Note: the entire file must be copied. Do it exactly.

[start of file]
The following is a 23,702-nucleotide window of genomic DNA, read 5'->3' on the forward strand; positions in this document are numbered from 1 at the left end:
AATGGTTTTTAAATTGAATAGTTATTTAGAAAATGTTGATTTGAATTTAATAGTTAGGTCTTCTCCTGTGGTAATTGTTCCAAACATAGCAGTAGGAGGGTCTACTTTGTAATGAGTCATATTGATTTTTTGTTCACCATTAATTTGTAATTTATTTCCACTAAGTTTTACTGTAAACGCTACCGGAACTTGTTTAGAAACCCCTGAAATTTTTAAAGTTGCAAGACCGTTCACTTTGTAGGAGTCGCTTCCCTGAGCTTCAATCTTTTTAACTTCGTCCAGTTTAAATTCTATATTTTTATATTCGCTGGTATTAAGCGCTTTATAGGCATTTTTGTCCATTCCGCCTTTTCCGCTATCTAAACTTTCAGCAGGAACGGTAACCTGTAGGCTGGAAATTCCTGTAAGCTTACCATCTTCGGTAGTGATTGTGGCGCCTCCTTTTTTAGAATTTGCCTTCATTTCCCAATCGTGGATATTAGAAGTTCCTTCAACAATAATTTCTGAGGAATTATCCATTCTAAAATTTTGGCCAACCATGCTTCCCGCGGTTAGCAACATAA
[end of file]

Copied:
The following is a 23,702-nucleotide window of genomic DNA, read 5'->3' on the forward strand; positions in this document are numbered from 1 at the left end:
AATGGTTTTTAAATTGAATAGTTATTTAGAAAATGTTGATTTGAATTTAATAGTTAGGTCTTCTCCTGTGGTAATTGTTCCAAACATAGCAGTAGGAGGGTCTACTTTGTAATGAGTCATATTGATTTTTTGTTCACCATTAATTTGTAATTTATTTCCACTAAGTTTTACTGTAAACGCTACCGGAACTTGTTTAGAAACCCCTGAAATTTTTAAAGTTGCAAGACCGTTCACTTTGTAGGAGTCGCTTCCCTGAGCTTCAATCTTTTTAACTTCGTCCAGTTTAAATTCTATATTTTTATATTCGCTGGTATTAAGCGCTTTATAGGCATTTTTGTCCATTCCGCCTTTTCCGCTATCTAAACTTTCAGCAGGAACGGTAACCTGTAGGCTGGAAATTCCTGTAAGCTTACCATCTTCGGTAGTGATTGTGGCGCCTCCTTTTTTAGAATTTGCCTTCATTTCCCAATCGTGGATATTAGAAGTTCCTTCAACAATAATTTCTGAGGAATTATCCATTCTAAAATTTTGGCCAACCATGCTTCCCGCGGTTAGCAACATAA